I was recently invited to contribute to a publication called The Parliamentary Review on the subject of best practice in commercial cleaning. It gave me the opportunity to talk about the work we are doing at DOC, but it also made me stop and think. How do we actually spread best practice in our industry?
The fact is cleaning is a highly fragmented industry, where it is easy for a new company to compete with much larger existing outfits without risking too much in financial terms. There is nothing wrong with that, as any industry needs challenger companies coming in and shaking things up with a fresh approach. However, ease of market entry also means companies can launch themselves into the market without fully understanding the challenges of cleaning and, if this leads to service problems, it can easily reinforce scepticism on the client side about the ability of our industry to regulate itself properly.
Which brings me to my point. I have always been concerned that, as hard as our UK trade bodies and professional associations work given their limited resources, without their own management accreditation it is difficult for them to permeate best practice as well or as forcefully as they might do. BICSc, of course, offers comprehensive training for front-line operatives, albeit at a cost. Both BICSc and the CSSA promote a general code of conduct to which members must adhere. However, membership of our professional associations does not in any auditable sense confer competent status on members or enforce adherence to standards. Which means that to boost credibility with potential clients, contractors must additionally acquire and adapt a whole string of generic accreditations, such as ISO9001, 14001 and 45001, SafeContractor and so on. A quick look at the footer of an established contractor’s letterhead or website is testament to the lengths they go to reassure clients of their reliability.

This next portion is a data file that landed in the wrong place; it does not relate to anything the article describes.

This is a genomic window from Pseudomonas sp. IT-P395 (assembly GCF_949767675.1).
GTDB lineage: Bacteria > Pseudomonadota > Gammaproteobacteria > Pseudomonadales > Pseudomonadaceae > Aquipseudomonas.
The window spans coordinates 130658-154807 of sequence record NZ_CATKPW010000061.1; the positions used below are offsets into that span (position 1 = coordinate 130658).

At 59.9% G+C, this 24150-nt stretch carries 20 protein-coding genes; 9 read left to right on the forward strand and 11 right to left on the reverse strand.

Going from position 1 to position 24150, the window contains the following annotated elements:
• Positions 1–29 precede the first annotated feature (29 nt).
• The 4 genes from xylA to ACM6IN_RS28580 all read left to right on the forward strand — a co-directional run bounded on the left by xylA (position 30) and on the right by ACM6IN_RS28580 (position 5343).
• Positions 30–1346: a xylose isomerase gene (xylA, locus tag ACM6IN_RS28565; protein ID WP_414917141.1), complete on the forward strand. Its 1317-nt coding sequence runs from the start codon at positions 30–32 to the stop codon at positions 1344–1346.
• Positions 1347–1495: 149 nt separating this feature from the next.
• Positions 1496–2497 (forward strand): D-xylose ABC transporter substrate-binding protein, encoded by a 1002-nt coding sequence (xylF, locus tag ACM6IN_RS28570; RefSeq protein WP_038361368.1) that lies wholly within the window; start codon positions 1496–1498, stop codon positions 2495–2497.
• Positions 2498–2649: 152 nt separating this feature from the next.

As anyone who reads my column knows, I feel strongly that we need a single standard that covers both front-line training and the management of cleaning companies as a whole. It has been tried with CIMS (Cleaning Industry Management Standard) from ISSA. CIMS is promoted as a cleaning-specific, whole company management accreditation that saves contractors having to bend generic accreditations to our industry’s requirements. It is not clear why it has not taken off in the UK, as it is an auditable standard with similar costs to ISO9001. Perhaps our own associations could develop something similar?
Either way, a hands-on industry accreditation that can become an auditable symbol of quality, recognised both within the industry and by clients is something I believe our industry needs. If it means ‘educating’ the client community to understand its value, then that is a challenge which can be met by enlisting the help of the wider FM family, with a concerted public relations campaign targeted at explaining the benefits of appointing a contractor with the standard. But what an incentive for contractors to sign up to it, if it could be shown that client organisations genuinely valued it, or better still required it.
Anything that spreads good practice and helps raise the bar in our industry has got to be good for the industry as a whole. As is often the case in our industry, however, it is not as simple as it sounds.